Kortney discussed it during his interview with Katrina Goodlett, and when he mentioned the words 'Black Trans Renaissance', it made me think about the post I wrote back in 2012 about the birth of the New Black Transwoman.
I was thinking about the 1920-30's Harlem Renaissance when I wrote that post, and apparently so was Kortney when he started talking about the unprecedented visibility that Black transpeople have at this 2k10's moment as a Black Trans Renaissance.
When I did the hard, solid thinking after the podcast interview was concluded, I had to admit my brilliant trans brother was correct in his assessment when you connect all the disparate dots into a larger picture.
We have the simultaneous rising of New Black Transmen and New Black Transwomen who are fearlessly owning their power and if they aren't getting seats at the power tables, have begun to make their own.
As New Black Transmen and New Black Transwomen, we are outspoken advocates of dignity for our people, refuse to accept the status quo that has crippled our community and are thinking critically about our images as African descended trans people here and across the African Diaspora.
As Kortney demonstrated with Trans* H4CK, we are coming up with creative solutions to many of our trans community's pressing problems. We are forming our own organizations and holding national and regional conferences to discuss the problems that ail our communities and solve them.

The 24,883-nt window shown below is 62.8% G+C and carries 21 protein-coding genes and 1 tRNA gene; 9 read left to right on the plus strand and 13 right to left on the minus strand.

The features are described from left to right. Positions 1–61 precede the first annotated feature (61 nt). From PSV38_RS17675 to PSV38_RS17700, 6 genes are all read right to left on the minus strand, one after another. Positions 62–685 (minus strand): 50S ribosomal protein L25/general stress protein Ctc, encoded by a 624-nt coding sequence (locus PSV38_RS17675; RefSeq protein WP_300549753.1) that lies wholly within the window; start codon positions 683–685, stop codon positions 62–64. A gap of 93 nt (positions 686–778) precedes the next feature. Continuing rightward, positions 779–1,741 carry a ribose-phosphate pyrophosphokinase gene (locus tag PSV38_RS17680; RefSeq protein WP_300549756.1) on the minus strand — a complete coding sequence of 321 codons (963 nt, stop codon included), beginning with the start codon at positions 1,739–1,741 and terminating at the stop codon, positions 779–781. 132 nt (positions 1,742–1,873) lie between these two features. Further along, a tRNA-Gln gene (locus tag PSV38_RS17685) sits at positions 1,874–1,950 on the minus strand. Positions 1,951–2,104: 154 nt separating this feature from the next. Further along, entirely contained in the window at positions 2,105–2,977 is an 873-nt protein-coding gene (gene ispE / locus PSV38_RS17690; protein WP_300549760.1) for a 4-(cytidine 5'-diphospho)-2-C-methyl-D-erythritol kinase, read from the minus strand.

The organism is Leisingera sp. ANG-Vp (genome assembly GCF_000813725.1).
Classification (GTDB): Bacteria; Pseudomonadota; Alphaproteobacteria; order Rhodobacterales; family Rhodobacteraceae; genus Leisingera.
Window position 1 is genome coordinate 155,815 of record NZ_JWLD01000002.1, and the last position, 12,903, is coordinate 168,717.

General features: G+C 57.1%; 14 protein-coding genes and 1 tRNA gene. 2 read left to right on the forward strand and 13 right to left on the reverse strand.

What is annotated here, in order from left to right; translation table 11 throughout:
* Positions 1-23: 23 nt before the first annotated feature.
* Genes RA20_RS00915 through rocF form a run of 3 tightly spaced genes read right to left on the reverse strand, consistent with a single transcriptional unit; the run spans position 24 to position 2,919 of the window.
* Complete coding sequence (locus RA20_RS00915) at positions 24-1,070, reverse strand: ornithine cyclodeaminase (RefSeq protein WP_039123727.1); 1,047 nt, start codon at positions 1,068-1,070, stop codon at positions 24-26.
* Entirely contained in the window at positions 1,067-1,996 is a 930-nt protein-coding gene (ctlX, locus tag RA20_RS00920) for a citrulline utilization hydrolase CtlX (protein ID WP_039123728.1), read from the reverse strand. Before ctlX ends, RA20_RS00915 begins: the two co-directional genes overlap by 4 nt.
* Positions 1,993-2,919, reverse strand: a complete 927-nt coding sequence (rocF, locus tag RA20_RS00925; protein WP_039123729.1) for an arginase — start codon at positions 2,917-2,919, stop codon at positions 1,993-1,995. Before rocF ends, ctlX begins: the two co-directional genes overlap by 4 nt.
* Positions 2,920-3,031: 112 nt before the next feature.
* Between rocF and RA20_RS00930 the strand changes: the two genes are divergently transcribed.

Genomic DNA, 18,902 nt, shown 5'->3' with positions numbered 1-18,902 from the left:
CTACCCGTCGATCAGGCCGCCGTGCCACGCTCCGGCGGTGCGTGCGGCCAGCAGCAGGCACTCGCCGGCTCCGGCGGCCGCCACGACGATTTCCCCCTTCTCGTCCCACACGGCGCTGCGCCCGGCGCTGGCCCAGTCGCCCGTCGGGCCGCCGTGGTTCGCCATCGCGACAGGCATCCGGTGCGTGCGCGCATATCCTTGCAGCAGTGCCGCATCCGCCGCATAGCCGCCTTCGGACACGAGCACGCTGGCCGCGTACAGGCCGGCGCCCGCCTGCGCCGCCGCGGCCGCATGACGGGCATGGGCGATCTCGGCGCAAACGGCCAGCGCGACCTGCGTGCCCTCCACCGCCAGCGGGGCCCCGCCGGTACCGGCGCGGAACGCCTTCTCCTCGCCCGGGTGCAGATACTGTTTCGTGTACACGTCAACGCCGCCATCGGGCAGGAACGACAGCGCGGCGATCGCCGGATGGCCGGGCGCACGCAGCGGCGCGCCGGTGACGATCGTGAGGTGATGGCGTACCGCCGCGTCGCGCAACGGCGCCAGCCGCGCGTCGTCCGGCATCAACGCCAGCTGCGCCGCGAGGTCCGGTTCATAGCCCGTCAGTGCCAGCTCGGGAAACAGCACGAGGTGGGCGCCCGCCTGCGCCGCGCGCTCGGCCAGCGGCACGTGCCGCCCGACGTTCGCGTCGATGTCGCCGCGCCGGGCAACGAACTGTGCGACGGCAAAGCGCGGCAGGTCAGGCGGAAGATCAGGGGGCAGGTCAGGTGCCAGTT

We are reclaiming our history, pushing back against the use of Scripture to browbeat our community and pointing out to our cis allies that Black trans issues are Black community issues.
In some cases the ideas and organizations we are coming up with in Black trans world like BTMI/BTWI, the Trans 100 and Trans* H4CK, are paradigm shifters for the entire trans community.
Unlike the Harlem Renaissance, the Black Trans Renaissance is not centered in New York, but stretches from coast to coast. We have a blend of youth and seasoned elders who are leaders in this community.
We also benefit from the fact that our Black trans youth are the best educated transpeople we have ever had, and those who are matriculating in college now will exceed even what has been accomplished so far.
For those who are foolishly fearful of the Black Trans Renaissance, may I remind you that a strong, powerful and confident Black trans community that owns its power and uses it to uplift themselves and the groups it chooses to ally itself with also benefits you in the short and long run.
So welcome to the Black Trans Renaissance. It is a chapter in the modern day history of the American trans community that bears watching.